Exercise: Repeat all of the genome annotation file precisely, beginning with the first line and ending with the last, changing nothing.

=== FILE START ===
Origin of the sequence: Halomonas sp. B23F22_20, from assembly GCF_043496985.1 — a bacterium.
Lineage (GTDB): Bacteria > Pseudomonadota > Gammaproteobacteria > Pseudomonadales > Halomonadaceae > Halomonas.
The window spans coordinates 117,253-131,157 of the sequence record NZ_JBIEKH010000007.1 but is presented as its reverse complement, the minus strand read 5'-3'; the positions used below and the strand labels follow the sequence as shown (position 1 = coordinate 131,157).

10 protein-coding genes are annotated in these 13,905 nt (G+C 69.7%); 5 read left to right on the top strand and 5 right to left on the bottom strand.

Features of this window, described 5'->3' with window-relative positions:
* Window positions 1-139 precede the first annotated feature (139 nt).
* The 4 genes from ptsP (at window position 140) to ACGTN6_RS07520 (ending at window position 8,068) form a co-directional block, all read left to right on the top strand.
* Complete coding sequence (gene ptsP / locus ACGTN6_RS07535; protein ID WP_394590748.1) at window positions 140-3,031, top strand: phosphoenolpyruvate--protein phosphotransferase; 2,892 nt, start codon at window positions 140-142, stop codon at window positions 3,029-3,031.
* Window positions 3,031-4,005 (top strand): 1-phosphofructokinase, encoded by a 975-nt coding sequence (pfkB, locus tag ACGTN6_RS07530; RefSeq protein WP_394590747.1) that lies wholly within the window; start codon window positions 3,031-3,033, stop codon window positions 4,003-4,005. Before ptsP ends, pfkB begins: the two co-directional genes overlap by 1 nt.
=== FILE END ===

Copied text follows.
Origin of the sequence: Halomonas sp. B23F22_20, from assembly GCF_043496985.1 — a bacterium.
Lineage (GTDB): Bacteria > Pseudomonadota > Gammaproteobacteria > Pseudomonadales > Halomonadaceae > Halomonas.
The window spans coordinates 117,253-131,157 of the sequence record NZ_JBIEKH010000007.1 but is presented as its reverse complement, the minus strand read 5'-3'; the positions used below and the strand labels follow the sequence as shown (position 1 = coordinate 131,157).

10 protein-coding genes are annotated in these 13,905 nt (G+C 69.7%); 5 read left to right on the top strand and 5 right to left on the bottom strand.

Features of this window, described 5'->3' with window-relative positions:
* Window positions 1-139 precede the first annotated feature (139 nt).
* The 4 genes from ptsP (at window position 140) to ACGTN6_RS07520 (ending at window position 8,068) form a co-directional block, all read left to right on the top strand.
* Complete coding sequence (gene ptsP / locus ACGTN6_RS07535; protein ID WP_394590748.1) at window positions 140-3,031, top strand: phosphoenolpyruvate--protein phosphotransferase; 2,892 nt, start codon at window positions 140-142, stop codon at window positions 3,029-3,031.
* Window positions 3,031-4,005 (top strand): 1-phosphofructokinase, encoded by a 975-nt coding sequence (pfkB, locus tag ACGTN6_RS07530; RefSeq protein WP_394590747.1) that lies wholly within the window; start codon window positions 3,031-3,033, stop codon window positions 4,003-4,005. Before ptsP ends, pfkB begins: the two co-directional genes overlap by 1 nt.